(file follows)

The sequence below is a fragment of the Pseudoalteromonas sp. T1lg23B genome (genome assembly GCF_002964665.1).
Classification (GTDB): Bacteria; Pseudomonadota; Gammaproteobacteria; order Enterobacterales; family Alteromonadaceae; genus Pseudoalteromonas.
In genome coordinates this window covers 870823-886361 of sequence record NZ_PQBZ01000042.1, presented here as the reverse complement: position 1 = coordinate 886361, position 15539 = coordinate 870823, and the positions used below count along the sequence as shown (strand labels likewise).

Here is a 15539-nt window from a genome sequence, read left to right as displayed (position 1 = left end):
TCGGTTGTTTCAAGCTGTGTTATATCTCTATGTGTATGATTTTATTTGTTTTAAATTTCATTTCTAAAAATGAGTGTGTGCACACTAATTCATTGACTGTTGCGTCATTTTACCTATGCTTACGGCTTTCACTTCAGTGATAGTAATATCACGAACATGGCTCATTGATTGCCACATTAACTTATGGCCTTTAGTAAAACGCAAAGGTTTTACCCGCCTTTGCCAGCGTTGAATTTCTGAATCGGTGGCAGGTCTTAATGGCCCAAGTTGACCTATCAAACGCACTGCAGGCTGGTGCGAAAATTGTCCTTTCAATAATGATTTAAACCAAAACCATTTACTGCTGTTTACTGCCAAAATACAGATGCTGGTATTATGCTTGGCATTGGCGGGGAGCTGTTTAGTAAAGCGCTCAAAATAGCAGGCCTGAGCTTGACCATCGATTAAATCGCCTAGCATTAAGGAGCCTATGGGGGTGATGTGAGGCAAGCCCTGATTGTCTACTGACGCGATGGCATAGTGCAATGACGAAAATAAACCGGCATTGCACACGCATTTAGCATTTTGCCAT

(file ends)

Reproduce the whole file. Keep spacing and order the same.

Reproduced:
The sequence below is a fragment of the Pseudoalteromonas sp. T1lg23B genome (genome assembly GCF_002964665.1).
Classification (GTDB): Bacteria; Pseudomonadota; Gammaproteobacteria; order Enterobacterales; family Alteromonadaceae; genus Pseudoalteromonas.
In genome coordinates this window covers 870823-886361 of sequence record NZ_PQBZ01000042.1, presented here as the reverse complement: position 1 = coordinate 886361, position 15539 = coordinate 870823, and the positions used below count along the sequence as shown (strand labels likewise).

Here is a 15539-nt window from a genome sequence, read left to right as displayed (position 1 = left end):
TCGGTTGTTTCAAGCTGTGTTATATCTCTATGTGTATGATTTTATTTGTTTTAAATTTCATTTCTAAAAATGAGTGTGTGCACACTAATTCATTGACTGTTGCGTCATTTTACCTATGCTTACGGCTTTCACTTCAGTGATAGTAATATCACGAACATGGCTCATTGATTGCCACATTAACTTATGGCCTTTAGTAAAACGCAAAGGTTTTACCCGCCTTTGCCAGCGTTGAATTTCTGAATCGGTGGCAGGTCTTAATGGCCCAAGTTGACCTATCAAACGCACTGCAGGCTGGTGCGAAAATTGTCCTTTCAATAATGATTTAAACCAAAACCATTTACTGCTGTTTACTGCCAAAATACAGATGCTGGTATTATGCTTGGCATTGGCGGGGAGCTGTTTAGTAAAGCGCTCAAAATAGCAGGCCTGAGCTTGACCATCGATTAAATCGCCTAGCATTAAGGAGCCTATGGGGGTGATGTGAGGCAAGCCCTGATTGTCTACTGACGCGATGGCATAGTGCAATGACGAAAATAAACCGGCATTGCACACGCATTTAGCATTTTGCCAT